Use of social media and audio recordings in family law cases

Social Media

In a recent interview on ABC Radio, the Chief Justice of the Family Court of Australia accepted that in many cases, parties seek to rely upon Instagram and Facebook snapshots or printouts, and other forms of social media as evidence in Family Court proceedings. The reliance upon this type of evidence is becoming more popular and prevalent, especially in custody disputes.

This type of evidence can be relevant in a number of ways.  For example, Facebook posts showing where people are at any given time or whether they are in another relationship are examples of social media being used as evidence in Court. Serving people with court documents via Facebook has also been approved in limited circumstances.

Even if you keep your Facebook profile private, it has been ruled in the United States that the information can still be used against you, if you are involved in a legal dispute or get into trouble with the law. A judge in Westchester County in the State of New York ordered that a man involved in a custody battle with his ex-wife was allowed to access her private Facebook account and submit evidence from it to the court. It will only be a matter of time before that evidence is admissible in Australia.

Whilst people have a reasonable expectation and right to privacy, and the right to expect that any information they post on a private or closed social media network to remain private, this does not give you a guarantee of privacy, whether you store information in Facebook messages, Twitter Direct Messages, in your email or in a cloud service like DropBox or OneDrive.

A major aspect of a child custody dispute is the safety of the child and how a parent’s lifestyle may affect the child’s well-being.  How you conduct yourself on social media channels can hurt your case. Many lawyers and their clients will search your Facebook status or other social networking sites to try to obtain evidence in your case.  When people are on the internet, and no one is watching them, they have a false sense of anonymity that does not really exist; in reality they are posting their private life over the entire cyber-world.

Audio recordings

Each State and Territory in Australia has separate legislation relating to the legality and possible use of video and audio recordings.  Most State and Territory legislation is consistent in its wording. Ordinarily, it is unlawful to record private conversations without the consent of the parties to that conversation.  It is the exception to the general rule that is normally argued and is normally relevant when the Family Court is asked to admit evidence of that nature.  The exception provides for the use of listening devices to record a private conversation if it is reasonably necessary for the protection of the lawful interest of that party.  The Court is asked to determine the desirability of admitting the evidence if it outweighs the undesirability of the way it was obtained.  This is especially so when the issue of family violence is involved because it is notoriously difficult to obtain evidence of family violence which takes place behind closed doors.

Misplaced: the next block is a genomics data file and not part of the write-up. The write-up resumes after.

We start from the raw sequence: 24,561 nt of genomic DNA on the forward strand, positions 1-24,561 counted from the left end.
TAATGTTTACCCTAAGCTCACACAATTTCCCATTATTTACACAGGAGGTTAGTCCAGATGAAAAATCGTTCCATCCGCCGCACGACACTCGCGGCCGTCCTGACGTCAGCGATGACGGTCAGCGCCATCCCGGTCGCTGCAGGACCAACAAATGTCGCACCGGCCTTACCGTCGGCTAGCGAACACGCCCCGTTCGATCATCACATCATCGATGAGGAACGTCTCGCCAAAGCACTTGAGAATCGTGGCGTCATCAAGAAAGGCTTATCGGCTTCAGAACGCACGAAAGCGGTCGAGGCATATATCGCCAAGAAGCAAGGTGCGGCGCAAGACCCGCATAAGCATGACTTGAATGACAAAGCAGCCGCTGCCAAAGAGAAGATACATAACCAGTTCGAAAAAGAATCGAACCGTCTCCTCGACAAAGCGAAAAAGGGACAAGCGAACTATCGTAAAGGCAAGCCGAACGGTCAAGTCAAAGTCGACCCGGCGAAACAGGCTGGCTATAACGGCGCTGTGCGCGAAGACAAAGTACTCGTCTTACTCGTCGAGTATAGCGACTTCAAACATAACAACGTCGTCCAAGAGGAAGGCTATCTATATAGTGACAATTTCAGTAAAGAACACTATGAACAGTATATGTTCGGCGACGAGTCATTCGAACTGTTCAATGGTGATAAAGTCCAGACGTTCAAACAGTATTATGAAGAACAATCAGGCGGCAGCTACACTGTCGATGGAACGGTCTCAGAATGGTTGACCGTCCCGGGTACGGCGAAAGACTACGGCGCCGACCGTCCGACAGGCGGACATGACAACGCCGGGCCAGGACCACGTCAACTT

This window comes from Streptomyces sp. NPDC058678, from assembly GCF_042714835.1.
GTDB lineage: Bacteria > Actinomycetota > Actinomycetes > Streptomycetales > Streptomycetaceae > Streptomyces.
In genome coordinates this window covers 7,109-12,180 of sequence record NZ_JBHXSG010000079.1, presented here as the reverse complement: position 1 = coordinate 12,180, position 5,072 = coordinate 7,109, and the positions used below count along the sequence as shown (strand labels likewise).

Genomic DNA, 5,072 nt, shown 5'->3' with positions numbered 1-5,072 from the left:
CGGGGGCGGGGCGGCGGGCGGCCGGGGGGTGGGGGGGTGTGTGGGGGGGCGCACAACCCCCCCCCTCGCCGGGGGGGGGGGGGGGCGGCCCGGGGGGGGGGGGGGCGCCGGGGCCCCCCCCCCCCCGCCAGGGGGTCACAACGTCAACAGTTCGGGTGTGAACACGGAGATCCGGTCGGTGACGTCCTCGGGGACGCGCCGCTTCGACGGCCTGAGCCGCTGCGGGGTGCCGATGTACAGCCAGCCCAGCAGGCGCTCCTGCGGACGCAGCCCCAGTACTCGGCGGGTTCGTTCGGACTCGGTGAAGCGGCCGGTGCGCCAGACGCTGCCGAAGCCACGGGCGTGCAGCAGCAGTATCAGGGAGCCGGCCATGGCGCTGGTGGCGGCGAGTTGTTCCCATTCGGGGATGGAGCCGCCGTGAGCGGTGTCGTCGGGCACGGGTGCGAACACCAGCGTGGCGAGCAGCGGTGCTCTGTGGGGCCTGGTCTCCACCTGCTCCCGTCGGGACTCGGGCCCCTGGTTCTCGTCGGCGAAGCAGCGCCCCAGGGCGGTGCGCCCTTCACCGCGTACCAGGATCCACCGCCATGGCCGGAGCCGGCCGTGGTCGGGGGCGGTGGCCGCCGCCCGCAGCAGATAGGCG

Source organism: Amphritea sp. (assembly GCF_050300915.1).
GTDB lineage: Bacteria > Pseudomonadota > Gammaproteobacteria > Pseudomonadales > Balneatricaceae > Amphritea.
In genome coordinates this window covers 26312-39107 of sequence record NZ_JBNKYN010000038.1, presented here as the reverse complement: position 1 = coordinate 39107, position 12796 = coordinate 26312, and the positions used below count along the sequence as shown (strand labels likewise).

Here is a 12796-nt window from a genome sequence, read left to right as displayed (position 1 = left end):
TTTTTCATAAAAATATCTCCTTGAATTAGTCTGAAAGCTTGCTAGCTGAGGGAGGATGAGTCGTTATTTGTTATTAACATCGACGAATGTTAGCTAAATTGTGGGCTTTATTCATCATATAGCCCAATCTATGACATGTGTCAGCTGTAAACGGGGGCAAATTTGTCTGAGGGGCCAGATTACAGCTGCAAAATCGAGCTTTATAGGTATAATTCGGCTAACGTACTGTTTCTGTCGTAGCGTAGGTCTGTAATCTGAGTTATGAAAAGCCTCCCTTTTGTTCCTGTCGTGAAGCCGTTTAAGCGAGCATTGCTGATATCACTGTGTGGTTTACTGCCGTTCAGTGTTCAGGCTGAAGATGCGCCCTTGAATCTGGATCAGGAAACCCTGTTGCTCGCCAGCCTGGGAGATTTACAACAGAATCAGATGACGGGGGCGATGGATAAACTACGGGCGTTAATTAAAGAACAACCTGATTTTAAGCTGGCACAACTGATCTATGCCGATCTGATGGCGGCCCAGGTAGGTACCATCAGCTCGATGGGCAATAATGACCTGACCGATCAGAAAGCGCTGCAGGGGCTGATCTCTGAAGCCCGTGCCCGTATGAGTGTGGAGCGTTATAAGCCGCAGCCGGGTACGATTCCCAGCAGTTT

The Court is often asked to weigh up the pros and cons of admitting such evidence when in some instances the environment may have been manipulated to induce various reactions from one party or another, which is then recorded in conversations.  The possible unfair prejudice, as a result of the emotional impact of recordings, is also to be taken into account.  The Court must determine the best available evidence and what weight is to be placed on that evidence.  This is especially so in child-related proceedings where the overriding principle is that the Court must make decisions that are in the child’s best interests and therefore, even if evidence has been unlawfully obtained, it may still be admitted into evidence if it has probative value.  It is often the case that the probative value of the evidence is significant especially if the admission of the evidence is not going to be unfairly prejudicial to the other party.

Ben Farmer